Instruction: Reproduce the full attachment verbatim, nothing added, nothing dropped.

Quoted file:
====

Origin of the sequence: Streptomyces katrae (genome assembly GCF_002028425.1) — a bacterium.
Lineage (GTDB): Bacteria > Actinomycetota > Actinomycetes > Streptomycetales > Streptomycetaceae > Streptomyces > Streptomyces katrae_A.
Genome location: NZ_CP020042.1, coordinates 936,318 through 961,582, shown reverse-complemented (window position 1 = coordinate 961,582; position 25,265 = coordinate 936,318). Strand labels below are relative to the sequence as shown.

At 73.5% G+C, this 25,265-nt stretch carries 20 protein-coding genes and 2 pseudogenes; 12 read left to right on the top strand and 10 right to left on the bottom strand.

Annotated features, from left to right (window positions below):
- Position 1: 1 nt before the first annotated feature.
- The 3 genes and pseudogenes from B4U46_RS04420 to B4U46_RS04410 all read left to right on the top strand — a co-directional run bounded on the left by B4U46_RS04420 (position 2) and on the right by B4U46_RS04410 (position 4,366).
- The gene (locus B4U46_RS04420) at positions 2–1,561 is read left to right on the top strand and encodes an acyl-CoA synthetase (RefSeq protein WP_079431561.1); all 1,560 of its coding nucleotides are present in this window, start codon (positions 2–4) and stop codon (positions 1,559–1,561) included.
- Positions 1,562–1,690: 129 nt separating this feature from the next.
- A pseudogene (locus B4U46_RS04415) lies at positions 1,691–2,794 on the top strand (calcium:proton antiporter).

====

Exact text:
Origin of the sequence: Streptomyces katrae (genome assembly GCF_002028425.1) — a bacterium.
Lineage (GTDB): Bacteria > Actinomycetota > Actinomycetes > Streptomycetales > Streptomycetaceae > Streptomyces > Streptomyces katrae_A.
Genome location: NZ_CP020042.1, coordinates 936,318 through 961,582, shown reverse-complemented (window position 1 = coordinate 961,582; position 25,265 = coordinate 936,318). Strand labels below are relative to the sequence as shown.

At 73.5% G+C, this 25,265-nt stretch carries 20 protein-coding genes and 2 pseudogenes; 12 read left to right on the top strand and 10 right to left on the bottom strand.

Annotated features, from left to right (window positions below):
- Position 1: 1 nt before the first annotated feature.
- The 3 genes and pseudogenes from B4U46_RS04420 to B4U46_RS04410 all read left to right on the top strand — a co-directional run bounded on the left by B4U46_RS04420 (position 2) and on the right by B4U46_RS04410 (position 4,366).
- The gene (locus B4U46_RS04420) at positions 2–1,561 is read left to right on the top strand and encodes an acyl-CoA synthetase (RefSeq protein WP_079431561.1); all 1,560 of its coding nucleotides are present in this window, start codon (positions 2–4) and stop codon (positions 1,559–1,561) included.
- Positions 1,562–1,690: 129 nt separating this feature from the next.
- A pseudogene (locus B4U46_RS04415) lies at positions 1,691–2,794 on the top strand (calcium:proton antiporter).